10
E
12
F
14
G
17
H
19
For the above sample, determine the following measures:
a. The mean.
b. The standard deviation.
c. The 25th percentile.
2. In 1998, the average age of students at UTC was 22 with a standard deviation of 3.96. In
1999, the average age was 24 with a standard deviation of 4.08. In which year do the
ages show a more dispersed distribution? Show your complete work and support your
answer.
3. For the following data
5
7
9
11
15
Compute the following measures:
a. The mean
b. The variance
c. The standard deviation
d. The coefficient of variation
e. The 25th percentile
f. The median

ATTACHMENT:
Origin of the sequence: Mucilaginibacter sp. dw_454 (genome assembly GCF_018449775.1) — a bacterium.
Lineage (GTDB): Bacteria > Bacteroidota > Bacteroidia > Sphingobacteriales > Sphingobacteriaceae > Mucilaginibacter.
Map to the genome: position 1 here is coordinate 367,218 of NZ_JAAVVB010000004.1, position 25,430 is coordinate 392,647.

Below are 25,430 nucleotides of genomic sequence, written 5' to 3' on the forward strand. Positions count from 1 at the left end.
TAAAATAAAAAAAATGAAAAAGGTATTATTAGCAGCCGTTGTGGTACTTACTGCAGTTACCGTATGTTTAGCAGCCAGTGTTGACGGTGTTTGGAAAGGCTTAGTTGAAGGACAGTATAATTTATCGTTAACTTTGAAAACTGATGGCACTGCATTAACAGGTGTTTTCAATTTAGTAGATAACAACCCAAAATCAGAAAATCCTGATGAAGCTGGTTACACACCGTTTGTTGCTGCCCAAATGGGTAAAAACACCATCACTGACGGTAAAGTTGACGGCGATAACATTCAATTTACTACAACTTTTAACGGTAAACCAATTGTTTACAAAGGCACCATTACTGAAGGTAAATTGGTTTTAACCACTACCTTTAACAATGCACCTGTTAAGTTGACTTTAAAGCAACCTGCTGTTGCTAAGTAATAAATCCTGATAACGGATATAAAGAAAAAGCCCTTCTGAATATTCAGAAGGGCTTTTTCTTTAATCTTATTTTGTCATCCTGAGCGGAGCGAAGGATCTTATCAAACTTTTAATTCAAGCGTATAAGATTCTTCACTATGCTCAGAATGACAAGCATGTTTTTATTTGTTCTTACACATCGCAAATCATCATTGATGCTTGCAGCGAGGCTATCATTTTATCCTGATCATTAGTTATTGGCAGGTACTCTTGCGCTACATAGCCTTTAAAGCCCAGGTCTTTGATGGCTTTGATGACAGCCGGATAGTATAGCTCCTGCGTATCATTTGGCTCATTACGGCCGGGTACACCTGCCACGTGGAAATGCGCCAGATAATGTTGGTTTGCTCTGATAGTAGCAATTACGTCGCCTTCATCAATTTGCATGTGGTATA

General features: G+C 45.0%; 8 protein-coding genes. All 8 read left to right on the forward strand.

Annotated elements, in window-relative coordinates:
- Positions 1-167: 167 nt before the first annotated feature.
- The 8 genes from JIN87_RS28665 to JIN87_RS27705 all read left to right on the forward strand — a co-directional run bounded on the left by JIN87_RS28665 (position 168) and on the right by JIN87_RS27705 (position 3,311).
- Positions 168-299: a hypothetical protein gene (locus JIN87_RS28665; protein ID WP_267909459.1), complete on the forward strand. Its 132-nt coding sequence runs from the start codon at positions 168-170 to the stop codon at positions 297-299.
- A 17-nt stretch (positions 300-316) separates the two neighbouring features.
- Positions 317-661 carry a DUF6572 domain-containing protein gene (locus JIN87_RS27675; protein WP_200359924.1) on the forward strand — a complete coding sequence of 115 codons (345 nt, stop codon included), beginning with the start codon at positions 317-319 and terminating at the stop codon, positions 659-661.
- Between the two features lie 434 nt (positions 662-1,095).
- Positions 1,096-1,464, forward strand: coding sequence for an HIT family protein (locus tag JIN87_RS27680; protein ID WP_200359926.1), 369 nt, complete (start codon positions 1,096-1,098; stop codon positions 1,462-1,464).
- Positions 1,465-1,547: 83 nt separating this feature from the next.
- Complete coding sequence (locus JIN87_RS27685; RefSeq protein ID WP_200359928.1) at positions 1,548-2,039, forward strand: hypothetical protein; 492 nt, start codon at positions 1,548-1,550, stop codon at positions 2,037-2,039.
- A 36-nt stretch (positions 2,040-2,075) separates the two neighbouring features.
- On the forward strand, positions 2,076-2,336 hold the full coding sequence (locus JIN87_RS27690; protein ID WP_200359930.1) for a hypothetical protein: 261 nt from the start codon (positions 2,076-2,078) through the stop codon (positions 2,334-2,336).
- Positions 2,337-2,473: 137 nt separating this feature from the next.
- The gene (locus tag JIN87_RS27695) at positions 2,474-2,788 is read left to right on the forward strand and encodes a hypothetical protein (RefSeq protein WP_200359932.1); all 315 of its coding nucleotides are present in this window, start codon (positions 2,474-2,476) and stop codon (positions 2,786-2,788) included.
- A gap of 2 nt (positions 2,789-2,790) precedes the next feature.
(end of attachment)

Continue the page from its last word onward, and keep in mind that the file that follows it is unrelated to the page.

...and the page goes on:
g. The 75th percentile
4. For the following data
20
18
17
23
22
19
21
17
23
Compute the following measures:
a. The mean
b. The variance
c. The standard deviation
d. The coefficient of variation
e. The 25th percentile
f. The median
g. The 75th percentile
5. A private research organization studying families in various countries reported the
following data for the amount of time 4-year old children spent alone with their fathers
each day.
Country
Time with Dad (minutes)
Belgium
30
Canada
44
China
54
Finland
50
Germany
36
Nigeria
42
Sweden
46
United States
42
For the above sample, determine the following measures:
a. The mean
b. The standard deviation
c. The mode
d. The 75th percentile
6. The following data show the yearly salaries of football coaches at some state-
supported universities.
University
Salary ($1,000)
A
53
B
44
C
68
D
47
E
62
F
59
G
53
H
94
For the above sample, determine the following measures.
a. The mean yearly salary
b. The standard deviation
c. The mode
d. The median
e. The 70th percentile